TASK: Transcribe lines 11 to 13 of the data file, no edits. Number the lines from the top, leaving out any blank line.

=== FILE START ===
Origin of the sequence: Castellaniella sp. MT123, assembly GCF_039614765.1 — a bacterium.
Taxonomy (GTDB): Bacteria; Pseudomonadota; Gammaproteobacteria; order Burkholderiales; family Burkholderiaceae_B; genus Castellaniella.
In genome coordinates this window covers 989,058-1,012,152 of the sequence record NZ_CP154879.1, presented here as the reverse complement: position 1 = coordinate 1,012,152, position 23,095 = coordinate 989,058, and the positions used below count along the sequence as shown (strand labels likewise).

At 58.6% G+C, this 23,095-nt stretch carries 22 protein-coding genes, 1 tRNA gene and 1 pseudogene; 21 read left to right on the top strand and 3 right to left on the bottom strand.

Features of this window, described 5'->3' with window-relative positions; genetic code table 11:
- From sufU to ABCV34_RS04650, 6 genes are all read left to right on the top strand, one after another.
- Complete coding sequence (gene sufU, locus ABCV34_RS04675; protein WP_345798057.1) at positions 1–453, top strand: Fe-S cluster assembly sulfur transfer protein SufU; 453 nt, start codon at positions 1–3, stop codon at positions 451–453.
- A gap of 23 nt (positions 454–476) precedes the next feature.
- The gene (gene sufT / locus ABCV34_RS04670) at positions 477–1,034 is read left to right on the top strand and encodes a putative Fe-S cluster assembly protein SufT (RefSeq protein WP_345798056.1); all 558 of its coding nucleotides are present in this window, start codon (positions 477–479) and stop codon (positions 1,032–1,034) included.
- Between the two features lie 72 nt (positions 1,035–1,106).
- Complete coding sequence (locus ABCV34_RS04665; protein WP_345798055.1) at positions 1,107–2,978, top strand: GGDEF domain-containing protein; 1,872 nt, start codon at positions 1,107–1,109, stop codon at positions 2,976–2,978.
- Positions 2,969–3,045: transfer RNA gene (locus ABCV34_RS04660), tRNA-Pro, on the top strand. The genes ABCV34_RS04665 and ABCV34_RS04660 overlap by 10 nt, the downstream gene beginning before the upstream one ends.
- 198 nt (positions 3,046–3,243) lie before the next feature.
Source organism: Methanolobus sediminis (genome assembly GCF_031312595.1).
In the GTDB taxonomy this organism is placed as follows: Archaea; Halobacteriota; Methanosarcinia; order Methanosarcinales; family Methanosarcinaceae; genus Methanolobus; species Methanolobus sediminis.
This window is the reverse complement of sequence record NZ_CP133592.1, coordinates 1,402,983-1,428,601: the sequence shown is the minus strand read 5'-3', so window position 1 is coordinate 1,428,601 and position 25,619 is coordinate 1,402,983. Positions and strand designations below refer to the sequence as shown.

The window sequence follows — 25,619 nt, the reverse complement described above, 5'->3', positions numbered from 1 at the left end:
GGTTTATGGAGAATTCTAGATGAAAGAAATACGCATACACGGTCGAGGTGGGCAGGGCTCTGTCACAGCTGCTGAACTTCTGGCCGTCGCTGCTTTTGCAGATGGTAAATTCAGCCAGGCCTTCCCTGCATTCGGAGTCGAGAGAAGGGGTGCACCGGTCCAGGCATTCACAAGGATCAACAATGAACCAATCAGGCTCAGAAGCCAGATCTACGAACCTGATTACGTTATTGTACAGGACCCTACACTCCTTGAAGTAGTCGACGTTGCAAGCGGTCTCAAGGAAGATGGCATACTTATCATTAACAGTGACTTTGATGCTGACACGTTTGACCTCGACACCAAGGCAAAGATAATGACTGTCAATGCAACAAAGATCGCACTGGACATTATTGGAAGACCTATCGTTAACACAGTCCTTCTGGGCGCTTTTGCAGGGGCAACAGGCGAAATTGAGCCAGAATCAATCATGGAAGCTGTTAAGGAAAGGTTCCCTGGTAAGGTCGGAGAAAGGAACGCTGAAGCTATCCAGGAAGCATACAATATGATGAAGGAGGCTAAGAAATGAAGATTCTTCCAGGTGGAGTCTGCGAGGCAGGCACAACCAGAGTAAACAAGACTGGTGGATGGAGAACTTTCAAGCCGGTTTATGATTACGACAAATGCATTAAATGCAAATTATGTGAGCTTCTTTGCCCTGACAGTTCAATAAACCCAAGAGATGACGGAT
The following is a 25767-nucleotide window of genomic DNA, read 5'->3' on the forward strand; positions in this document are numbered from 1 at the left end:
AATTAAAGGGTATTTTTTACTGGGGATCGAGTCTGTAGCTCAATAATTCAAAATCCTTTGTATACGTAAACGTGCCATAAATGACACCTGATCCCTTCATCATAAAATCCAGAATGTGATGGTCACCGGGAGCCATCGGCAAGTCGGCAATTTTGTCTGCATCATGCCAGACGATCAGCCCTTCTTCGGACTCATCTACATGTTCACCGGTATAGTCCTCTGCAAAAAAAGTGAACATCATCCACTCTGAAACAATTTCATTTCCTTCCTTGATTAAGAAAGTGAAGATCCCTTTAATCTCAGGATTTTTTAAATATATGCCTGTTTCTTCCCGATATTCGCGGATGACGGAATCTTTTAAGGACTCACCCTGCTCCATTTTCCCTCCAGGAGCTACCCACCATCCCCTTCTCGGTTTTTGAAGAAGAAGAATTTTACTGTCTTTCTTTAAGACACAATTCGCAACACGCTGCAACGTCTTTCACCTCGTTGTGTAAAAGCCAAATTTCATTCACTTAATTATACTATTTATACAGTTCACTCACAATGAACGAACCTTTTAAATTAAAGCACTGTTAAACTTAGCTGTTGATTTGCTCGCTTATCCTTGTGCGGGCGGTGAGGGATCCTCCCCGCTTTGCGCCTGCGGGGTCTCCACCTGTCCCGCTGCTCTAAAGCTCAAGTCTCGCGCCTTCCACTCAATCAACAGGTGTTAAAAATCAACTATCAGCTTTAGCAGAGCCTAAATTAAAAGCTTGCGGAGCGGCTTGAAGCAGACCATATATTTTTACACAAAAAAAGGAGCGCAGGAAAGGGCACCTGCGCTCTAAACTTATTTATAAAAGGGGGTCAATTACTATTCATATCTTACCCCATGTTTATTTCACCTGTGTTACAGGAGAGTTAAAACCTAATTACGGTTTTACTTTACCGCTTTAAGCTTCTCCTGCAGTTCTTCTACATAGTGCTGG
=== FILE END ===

- Complete coding sequence (locus ABCV34_RS04665; protein WP_345798055.1) at positions 1,107–2,978, top strand: GGDEF domain-containing protein; 1,872 nt, start codon at positions 1,107–1,109, stop codon at positions 2,976–2,978.
- Positions 2,969–3,045: transfer RNA gene (locus ABCV34_RS04660), tRNA-Pro, on the top strand. The genes ABCV34_RS04665 and ABCV34_RS04660 overlap by 10 nt, the downstream gene beginning before the upstream one ends.
- 198 nt (positions 3,046–3,243) lie before the next feature.